A previously undocumented threat actor of unknown provenance has been linked to a number of attacks targeting organizations in the manufacturing, IT, and biomedical sectors in Taiwan.
The Symantec Threat Hunter Team, part of Broadcom, attributed the attacks to an advanced persistent threat (APT) it tracks under the name Grayling. Evidence shows that the campaign began in February 2023 and continued until at least May 2023.
Also likely targeted as part of the activity is a government agency located in the Pacific Islands, as well as entities in Vietnam and the U.S.
“This activity stood out due to the use by Grayling of a distinctive DLL side-loading technique that uses a custom decryptor to deploy payloads,” the company said in a report shared with The Hacker News. “The motivation driving this activity appears to be intelligence gathering.”
The initial foothold to victim environments is said to have been achieved by exploiting public-facing infrastructure, followed by the deployment of web shells for persistent access.
The attack chains then leverage DLL side-loading via SbieDll_Hook to load a variety of payloads, including Cobalt Strike, NetSpy, and the Havoc framework, alongside other tools like Mimikatz. Grayling has also been observed killing all processes listed in a file called processlist.txt.
DLL side-loading is a popular technique used by a variety of threat actors to get around security solutions and trick the Windows operating system into executing malicious code on the target endpoint.
This is often accomplished by placing a malicious DLL with the same name as a legitimate DLL used by an application in a location where it will be loaded before the actual DLL by taking advantage of the DLL search order mechanism.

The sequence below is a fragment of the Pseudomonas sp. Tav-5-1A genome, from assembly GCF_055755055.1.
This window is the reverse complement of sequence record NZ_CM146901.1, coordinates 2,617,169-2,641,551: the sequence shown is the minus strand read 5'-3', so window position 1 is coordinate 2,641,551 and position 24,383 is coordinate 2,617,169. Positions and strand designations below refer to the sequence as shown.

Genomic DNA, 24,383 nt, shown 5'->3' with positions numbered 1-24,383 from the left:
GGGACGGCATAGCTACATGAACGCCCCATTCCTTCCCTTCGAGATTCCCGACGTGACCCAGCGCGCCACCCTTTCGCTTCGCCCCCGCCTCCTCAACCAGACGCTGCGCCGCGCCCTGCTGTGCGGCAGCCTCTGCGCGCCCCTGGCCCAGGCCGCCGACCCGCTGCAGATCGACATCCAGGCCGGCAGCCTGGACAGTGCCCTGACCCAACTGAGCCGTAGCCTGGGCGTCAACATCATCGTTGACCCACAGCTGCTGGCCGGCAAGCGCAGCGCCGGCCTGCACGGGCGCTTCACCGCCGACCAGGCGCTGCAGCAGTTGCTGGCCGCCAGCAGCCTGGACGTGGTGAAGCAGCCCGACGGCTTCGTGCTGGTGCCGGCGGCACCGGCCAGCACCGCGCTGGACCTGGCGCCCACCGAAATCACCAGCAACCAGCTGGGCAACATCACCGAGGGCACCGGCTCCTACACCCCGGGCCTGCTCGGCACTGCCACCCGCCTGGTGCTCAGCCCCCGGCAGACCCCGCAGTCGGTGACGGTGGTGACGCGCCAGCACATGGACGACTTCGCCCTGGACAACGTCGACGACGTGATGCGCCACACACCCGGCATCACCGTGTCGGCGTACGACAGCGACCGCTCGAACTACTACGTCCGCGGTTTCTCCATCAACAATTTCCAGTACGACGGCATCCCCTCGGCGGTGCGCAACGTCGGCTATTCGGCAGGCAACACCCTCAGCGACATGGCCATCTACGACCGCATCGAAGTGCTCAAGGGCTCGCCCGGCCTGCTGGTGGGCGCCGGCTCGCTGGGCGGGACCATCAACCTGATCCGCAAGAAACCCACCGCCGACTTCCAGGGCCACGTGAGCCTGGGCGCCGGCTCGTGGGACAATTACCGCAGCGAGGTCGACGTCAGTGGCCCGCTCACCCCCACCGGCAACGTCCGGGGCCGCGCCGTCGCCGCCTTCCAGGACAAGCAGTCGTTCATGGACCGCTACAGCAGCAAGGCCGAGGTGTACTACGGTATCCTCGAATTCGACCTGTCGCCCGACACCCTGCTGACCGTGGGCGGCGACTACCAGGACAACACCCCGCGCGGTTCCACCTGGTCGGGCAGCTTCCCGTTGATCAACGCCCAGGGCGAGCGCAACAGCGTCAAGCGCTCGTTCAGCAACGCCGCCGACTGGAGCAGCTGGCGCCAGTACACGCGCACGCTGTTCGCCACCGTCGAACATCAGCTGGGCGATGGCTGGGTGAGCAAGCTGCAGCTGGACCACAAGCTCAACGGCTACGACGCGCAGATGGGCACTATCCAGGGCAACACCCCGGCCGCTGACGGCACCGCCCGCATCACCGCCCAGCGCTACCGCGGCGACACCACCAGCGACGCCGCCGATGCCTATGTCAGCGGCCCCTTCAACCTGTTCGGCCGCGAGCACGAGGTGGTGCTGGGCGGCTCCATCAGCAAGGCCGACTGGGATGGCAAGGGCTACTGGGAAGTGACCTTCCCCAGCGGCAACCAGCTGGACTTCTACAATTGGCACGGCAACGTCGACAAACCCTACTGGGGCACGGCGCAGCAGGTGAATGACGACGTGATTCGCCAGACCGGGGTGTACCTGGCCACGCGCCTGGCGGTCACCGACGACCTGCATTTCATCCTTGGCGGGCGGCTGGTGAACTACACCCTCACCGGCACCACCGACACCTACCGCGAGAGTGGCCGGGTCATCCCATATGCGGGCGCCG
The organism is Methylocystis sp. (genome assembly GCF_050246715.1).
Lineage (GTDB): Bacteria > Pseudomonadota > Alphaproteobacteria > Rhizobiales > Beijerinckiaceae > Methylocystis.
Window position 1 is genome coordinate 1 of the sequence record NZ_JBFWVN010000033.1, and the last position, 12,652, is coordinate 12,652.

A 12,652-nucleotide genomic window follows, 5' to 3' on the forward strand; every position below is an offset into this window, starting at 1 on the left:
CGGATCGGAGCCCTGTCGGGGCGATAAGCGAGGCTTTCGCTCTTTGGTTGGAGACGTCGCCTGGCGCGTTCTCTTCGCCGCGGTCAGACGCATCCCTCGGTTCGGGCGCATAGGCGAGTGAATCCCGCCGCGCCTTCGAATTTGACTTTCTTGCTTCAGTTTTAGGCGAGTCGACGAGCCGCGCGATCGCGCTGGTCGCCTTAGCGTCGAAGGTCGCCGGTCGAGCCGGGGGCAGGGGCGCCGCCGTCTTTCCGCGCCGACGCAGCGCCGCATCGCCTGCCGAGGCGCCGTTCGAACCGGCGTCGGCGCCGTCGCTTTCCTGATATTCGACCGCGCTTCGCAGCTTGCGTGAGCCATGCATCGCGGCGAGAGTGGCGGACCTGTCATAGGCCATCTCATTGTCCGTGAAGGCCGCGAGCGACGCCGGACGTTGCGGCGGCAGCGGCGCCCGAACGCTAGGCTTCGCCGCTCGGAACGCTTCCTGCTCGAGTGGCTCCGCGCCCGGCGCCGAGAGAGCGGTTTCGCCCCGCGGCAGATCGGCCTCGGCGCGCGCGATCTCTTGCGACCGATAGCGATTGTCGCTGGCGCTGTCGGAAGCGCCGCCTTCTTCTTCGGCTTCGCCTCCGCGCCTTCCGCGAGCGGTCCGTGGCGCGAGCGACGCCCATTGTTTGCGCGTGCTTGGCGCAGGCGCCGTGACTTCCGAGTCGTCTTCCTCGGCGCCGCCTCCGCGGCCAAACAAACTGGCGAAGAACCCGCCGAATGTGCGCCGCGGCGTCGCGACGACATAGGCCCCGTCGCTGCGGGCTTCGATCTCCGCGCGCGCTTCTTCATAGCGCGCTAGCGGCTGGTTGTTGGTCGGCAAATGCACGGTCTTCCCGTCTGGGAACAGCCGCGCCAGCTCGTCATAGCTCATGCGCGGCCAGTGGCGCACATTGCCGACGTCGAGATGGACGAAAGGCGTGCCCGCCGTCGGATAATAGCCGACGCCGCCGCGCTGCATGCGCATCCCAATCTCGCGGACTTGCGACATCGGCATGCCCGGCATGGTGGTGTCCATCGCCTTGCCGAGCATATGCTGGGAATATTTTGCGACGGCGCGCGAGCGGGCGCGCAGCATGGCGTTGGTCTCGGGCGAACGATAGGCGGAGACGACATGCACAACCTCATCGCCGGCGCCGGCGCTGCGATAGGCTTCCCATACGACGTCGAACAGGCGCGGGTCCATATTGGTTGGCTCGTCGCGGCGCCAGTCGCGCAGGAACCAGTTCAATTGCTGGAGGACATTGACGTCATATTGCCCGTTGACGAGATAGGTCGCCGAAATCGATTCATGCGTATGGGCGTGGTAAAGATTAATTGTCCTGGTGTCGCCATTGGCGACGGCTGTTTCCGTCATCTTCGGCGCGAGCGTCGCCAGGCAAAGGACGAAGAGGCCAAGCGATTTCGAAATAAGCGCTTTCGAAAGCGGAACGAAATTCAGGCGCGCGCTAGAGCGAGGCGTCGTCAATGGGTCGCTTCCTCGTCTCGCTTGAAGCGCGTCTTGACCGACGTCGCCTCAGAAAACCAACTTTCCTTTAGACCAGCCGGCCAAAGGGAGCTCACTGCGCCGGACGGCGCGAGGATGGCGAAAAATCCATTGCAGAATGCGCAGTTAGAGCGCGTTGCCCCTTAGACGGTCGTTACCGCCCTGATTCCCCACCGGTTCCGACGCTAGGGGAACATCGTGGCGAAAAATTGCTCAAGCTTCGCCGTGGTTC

“The attackers take various actions once they gain initial access to victims’ computers, including escalating privileges, network scanning, and using downloaders,” Symantec said.
It’s worth noting that the use of DLL side-loading with respect to SbieDll_Hook and SandboxieBITS.exe was previously observed in the case of Naikon APT in attacks targeting military organizations in Southeast Asia.
Symantec told The Hacker News that it did not find any overlaps between Grayling and Naikon, but noted that “DLL side-loading is a pretty common technique for APT actors these days, particularly among actors operating out of China.”
There is no evidence to suggest that the adversary has engaged in any form of data exfiltration to date, suggesting the motives are geared more toward reconnaissance and intelligence gathering.
The use of publicly available tools is seen as an attempt to complicate attribution efforts, while process termination indicates detection evasion as a priority for staying under the radar for extended periods of time.
“The heavy targeting of Taiwanese organizations does indicate that they likely operate from a region with a strategic interest in Taiwan,” the company added.